[Tutor] Stupid newbie question

Danny Yoo dyoo at hkn.eecs.berkeley.edu
Sat Sep 24 00:41:04 CEST 2005

On Fri, 23 Sep 2005, Valone, Toren W. wrote:

> I am trying to noodle thru classes with python and I built the following
> class.

Hi Toren,

Ah.  Check your indentation: it appears that the definition of getday() is
within the body of the class initializer __init__().

What ends up happening is that getday() is no longer a method definition,
but an inner function definition.  Python makes it very easy to define
functions within functions, and what you have in effect is a function
definition within the __init__() method definition, which is probably not
what you want.

Tip: if possible, always use four spaces for your indentation to make this
error easier to see.  Don't skimp on this.  *grin*

Also note that Python's class system does not make using 'self' optional,
so when you're initializing the attributes of an instance in __init__:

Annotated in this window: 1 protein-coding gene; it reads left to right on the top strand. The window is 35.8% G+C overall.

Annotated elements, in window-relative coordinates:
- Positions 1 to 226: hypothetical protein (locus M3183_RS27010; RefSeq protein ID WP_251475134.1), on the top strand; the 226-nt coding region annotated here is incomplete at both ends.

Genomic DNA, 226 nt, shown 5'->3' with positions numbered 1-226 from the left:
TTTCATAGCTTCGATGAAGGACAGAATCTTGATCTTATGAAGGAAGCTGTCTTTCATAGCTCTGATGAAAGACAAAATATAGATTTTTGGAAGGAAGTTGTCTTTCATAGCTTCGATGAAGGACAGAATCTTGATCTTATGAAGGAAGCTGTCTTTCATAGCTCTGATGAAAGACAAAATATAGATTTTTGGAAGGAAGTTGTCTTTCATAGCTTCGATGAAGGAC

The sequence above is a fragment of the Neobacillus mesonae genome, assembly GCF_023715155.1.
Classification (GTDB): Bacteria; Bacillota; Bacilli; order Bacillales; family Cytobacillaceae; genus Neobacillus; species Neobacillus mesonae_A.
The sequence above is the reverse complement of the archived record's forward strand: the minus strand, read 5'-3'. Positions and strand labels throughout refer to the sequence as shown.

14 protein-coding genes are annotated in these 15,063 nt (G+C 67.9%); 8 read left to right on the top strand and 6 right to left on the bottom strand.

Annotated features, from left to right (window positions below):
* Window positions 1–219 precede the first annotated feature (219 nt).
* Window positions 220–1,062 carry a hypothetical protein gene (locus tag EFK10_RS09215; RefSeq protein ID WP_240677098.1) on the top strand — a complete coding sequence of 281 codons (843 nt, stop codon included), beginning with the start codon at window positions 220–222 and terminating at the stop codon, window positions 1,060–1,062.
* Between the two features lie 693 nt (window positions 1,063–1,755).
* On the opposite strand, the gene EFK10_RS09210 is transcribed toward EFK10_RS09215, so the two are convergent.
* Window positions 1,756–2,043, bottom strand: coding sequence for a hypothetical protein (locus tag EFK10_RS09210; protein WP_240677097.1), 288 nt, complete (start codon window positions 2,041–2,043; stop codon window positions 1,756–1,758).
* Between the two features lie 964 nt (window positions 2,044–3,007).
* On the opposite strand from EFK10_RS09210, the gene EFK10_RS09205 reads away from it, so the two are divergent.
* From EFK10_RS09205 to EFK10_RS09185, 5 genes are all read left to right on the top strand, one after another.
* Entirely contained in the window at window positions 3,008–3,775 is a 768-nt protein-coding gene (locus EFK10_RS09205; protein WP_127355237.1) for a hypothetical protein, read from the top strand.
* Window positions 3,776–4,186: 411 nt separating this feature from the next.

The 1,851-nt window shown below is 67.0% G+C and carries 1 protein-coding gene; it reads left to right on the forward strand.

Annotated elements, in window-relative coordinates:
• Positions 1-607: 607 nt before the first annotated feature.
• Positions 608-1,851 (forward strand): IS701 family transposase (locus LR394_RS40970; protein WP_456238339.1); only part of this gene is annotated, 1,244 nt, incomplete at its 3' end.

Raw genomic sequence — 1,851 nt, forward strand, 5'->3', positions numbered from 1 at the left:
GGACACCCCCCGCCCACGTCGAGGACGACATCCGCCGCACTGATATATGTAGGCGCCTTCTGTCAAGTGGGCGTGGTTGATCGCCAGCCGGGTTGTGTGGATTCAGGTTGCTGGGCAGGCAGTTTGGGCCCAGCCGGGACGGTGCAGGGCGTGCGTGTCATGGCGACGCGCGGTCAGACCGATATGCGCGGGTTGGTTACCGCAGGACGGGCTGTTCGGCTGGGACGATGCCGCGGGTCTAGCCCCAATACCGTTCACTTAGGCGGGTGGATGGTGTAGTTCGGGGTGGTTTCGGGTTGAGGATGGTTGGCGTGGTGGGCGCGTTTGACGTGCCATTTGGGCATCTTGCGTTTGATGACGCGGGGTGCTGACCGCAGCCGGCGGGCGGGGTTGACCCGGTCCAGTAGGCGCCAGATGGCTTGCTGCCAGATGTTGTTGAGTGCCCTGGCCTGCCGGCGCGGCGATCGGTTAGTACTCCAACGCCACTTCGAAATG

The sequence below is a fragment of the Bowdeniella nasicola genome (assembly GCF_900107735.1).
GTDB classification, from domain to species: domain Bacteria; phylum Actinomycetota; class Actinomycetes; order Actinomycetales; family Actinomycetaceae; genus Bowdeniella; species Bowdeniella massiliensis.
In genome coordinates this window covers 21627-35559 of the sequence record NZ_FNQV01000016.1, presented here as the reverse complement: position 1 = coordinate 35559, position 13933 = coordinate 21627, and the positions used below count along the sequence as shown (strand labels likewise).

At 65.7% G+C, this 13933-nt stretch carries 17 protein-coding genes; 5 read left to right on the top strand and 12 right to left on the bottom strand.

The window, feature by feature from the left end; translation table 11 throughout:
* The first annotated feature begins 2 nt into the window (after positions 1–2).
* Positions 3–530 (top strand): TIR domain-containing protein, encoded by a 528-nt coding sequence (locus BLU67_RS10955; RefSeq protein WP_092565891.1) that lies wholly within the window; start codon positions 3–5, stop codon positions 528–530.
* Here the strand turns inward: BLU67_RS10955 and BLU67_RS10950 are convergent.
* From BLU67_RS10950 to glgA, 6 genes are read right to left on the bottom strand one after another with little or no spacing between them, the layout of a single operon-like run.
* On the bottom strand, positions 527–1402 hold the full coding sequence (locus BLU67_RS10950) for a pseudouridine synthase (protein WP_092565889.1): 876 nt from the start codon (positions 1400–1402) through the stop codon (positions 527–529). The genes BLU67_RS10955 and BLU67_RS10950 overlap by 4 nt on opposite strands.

def __init__(self):
        remailfile = open('U:\Bounce20.txt', 'r')
        resendfile = open('resend.txt', 'w')
        EmailReport = open('erprt.txt', 'w')

you need to tell Python not to treat these as local variables assignments.

    def __init__(self):
        self.remailfile = open('U:\Bounce20.txt', 'r')
        self.resendfile = open('resend.txt', 'w')
        self.EmailReport = open('erprt.txt', 'w')

As a side note: escape the backslashes in your literal strings: otherwise,
you'll run into issues.  I'm assuming you're coming from a Java or C++
background, but if you need this point elaborated, please ask, and we'll
go into more detail.

If you have more questions, please feel free to ask.  Good luck!

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